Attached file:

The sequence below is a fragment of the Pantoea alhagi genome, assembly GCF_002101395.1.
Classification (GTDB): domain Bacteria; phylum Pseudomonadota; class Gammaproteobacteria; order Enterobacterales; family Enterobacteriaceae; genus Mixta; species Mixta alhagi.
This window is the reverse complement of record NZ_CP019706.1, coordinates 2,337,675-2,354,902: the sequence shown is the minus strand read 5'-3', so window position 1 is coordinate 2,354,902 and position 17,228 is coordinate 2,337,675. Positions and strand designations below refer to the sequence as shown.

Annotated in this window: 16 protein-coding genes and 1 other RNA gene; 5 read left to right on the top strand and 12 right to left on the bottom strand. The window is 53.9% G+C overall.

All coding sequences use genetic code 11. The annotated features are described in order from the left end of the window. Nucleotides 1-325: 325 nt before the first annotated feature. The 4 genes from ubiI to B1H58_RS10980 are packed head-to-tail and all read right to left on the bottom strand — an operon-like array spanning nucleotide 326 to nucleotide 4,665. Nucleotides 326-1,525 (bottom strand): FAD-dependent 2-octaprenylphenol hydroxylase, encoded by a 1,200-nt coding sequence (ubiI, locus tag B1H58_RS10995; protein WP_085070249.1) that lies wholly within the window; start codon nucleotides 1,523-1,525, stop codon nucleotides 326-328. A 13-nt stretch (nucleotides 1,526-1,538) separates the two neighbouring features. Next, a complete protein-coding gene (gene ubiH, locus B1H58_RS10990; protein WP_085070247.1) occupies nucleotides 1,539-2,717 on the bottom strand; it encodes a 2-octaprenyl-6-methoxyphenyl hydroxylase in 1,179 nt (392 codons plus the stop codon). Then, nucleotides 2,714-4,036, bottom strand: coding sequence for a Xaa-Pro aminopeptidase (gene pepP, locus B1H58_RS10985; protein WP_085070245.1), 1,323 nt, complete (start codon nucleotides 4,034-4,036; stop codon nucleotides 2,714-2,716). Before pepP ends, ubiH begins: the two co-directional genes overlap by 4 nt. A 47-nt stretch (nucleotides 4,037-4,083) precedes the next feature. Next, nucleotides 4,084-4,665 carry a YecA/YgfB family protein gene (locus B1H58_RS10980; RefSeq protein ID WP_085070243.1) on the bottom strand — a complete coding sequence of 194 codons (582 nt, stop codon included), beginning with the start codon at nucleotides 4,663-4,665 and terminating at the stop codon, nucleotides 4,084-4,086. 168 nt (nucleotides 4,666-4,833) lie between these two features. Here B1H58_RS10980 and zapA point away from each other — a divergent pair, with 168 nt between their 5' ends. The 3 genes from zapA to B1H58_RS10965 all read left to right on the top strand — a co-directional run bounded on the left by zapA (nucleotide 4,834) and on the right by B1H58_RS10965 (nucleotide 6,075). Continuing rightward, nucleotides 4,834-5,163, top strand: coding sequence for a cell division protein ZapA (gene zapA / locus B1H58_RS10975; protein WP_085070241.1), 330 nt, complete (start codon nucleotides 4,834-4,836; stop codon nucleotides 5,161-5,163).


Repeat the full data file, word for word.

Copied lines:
The sequence below is a fragment of the Pantoea alhagi genome, assembly GCF_002101395.1.
Classification (GTDB): domain Bacteria; phylum Pseudomonadota; class Gammaproteobacteria; order Enterobacterales; family Enterobacteriaceae; genus Mixta; species Mixta alhagi.
This window is the reverse complement of record NZ_CP019706.1, coordinates 2,337,675-2,354,902: the sequence shown is the minus strand read 5'-3', so window position 1 is coordinate 2,354,902 and position 17,228 is coordinate 2,337,675. Positions and strand designations below refer to the sequence as shown.

Annotated in this window: 16 protein-coding genes and 1 other RNA gene; 5 read left to right on the top strand and 12 right to left on the bottom strand. The window is 53.9% G+C overall.

All coding sequences use genetic code 11. The annotated features are described in order from the left end of the window. Nucleotides 1-325: 325 nt before the first annotated feature. The 4 genes from ubiI to B1H58_RS10980 are packed head-to-tail and all read right to left on the bottom strand — an operon-like array spanning nucleotide 326 to nucleotide 4,665. Nucleotides 326-1,525 (bottom strand): FAD-dependent 2-octaprenylphenol hydroxylase, encoded by a 1,200-nt coding sequence (ubiI, locus tag B1H58_RS10995; protein WP_085070249.1) that lies wholly within the window; start codon nucleotides 1,523-1,525, stop codon nucleotides 326-328. A 13-nt stretch (nucleotides 1,526-1,538) separates the two neighbouring features. Next, a complete protein-coding gene (gene ubiH, locus B1H58_RS10990; protein WP_085070247.1) occupies nucleotides 1,539-2,717 on the bottom strand; it encodes a 2-octaprenyl-6-methoxyphenyl hydroxylase in 1,179 nt (392 codons plus the stop codon). Then, nucleotides 2,714-4,036, bottom strand: coding sequence for a Xaa-Pro aminopeptidase (gene pepP, locus B1H58_RS10985; protein WP_085070245.1), 1,323 nt, complete (start codon nucleotides 4,034-4,036; stop codon nucleotides 2,714-2,716). Before pepP ends, ubiH begins: the two co-directional genes overlap by 4 nt. A 47-nt stretch (nucleotides 4,037-4,083) precedes the next feature. Next, nucleotides 4,084-4,665 carry a YecA/YgfB family protein gene (locus B1H58_RS10980; RefSeq protein ID WP_085070243.1) on the bottom strand — a complete coding sequence of 194 codons (582 nt, stop codon included), beginning with the start codon at nucleotides 4,663-4,665 and terminating at the stop codon, nucleotides 4,084-4,086. 168 nt (nucleotides 4,666-4,833) lie between these two features. Here B1H58_RS10980 and zapA point away from each other — a divergent pair, with 168 nt between their 5' ends. The 3 genes from zapA to B1H58_RS10965 all read left to right on the top strand — a co-directional run bounded on the left by zapA (nucleotide 4,834) and on the right by B1H58_RS10965 (nucleotide 6,075). Continuing rightward, nucleotides 4,834-5,163, top strand: coding sequence for a cell division protein ZapA (gene zapA / locus B1H58_RS10975; protein WP_085070241.1), 330 nt, complete (start codon nucleotides 4,834-4,836; stop codon nucleotides 5,161-5,163).